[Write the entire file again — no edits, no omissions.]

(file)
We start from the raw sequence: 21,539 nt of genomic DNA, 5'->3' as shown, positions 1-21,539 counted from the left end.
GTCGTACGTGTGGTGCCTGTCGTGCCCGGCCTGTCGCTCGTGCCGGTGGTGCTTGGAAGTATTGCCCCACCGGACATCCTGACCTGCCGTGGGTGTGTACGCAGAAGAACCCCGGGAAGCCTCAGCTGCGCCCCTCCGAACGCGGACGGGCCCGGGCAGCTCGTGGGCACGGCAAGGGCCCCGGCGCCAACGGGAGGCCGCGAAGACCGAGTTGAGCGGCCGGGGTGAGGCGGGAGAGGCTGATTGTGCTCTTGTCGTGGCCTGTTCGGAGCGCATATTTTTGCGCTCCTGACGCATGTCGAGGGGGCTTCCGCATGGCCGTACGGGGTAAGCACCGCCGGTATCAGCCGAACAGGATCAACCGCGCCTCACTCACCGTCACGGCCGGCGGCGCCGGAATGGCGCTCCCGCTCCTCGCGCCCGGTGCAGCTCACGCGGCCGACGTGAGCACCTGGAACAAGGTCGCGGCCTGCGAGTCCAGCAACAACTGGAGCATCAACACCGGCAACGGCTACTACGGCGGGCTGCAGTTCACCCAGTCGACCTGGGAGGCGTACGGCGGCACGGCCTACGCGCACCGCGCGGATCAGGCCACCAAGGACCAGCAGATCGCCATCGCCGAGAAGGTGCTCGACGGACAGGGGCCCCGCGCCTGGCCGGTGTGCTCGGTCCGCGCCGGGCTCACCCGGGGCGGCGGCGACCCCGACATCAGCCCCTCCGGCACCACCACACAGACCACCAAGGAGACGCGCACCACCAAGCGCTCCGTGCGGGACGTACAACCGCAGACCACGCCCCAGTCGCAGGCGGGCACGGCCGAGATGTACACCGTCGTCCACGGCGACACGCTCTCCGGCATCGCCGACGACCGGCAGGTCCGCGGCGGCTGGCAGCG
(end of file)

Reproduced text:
We start from the raw sequence: 21,539 nt of genomic DNA, 5'->3' as shown, positions 1-21,539 counted from the left end.
GTCGTACGTGTGGTGCCTGTCGTGCCCGGCCTGTCGCTCGTGCCGGTGGTGCTTGGAAGTATTGCCCCACCGGACATCCTGACCTGCCGTGGGTGTGTACGCAGAAGAACCCCGGGAAGCCTCAGCTGCGCCCCTCCGAACGCGGACGGGCCCGGGCAGCTCGTGGGCACGGCAAGGGCCCCGGCGCCAACGGGAGGCCGCGAAGACCGAGTTGAGCGGCCGGGGTGAGGCGGGAGAGGCTGATTGTGCTCTTGTCGTGGCCTGTTCGGAGCGCATATTTTTGCGCTCCTGACGCATGTCGAGGGGGCTTCCGCATGGCCGTACGGGGTAAGCACCGCCGGTATCAGCCGAACAGGATCAACCGCGCCTCACTCACCGTCACGGCCGGCGGCGCCGGAATGGCGCTCCCGCTCCTCGCGCCCGGTGCAGCTCACGCGGCCGACGTGAGCACCTGGAACAAGGTCGCGGCCTGCGAGTCCAGCAACAACTGGAGCATCAACACCGGCAACGGCTACTACGGCGGGCTGCAGTTCACCCAGTCGACCTGGGAGGCGTACGGCGGCACGGCCTACGCGCACCGCGCGGATCAGGCCACCAAGGACCAGCAGATCGCCATCGCCGAGAAGGTGCTCGACGGACAGGGGCCCCGCGCCTGGCCGGTGTGCTCGGTCCGCGCCGGGCTCACCCGGGGCGGCGGCGACCCCGACATCAGCCCCTCCGGCACCACCACACAGACCACCAAGGAGACGCGCACCACCAAGCGCTCCGTGCGGGACGTACAACCGCAGACCACGCCCCAGTCGCAGGCGGGCACGGCCGAGATGTACACCGTCGTCCACGGCGACACGCTCTCCGGCATCGCCGACGACCGGCAGGTCCGCGGCGGCTGGCAGCG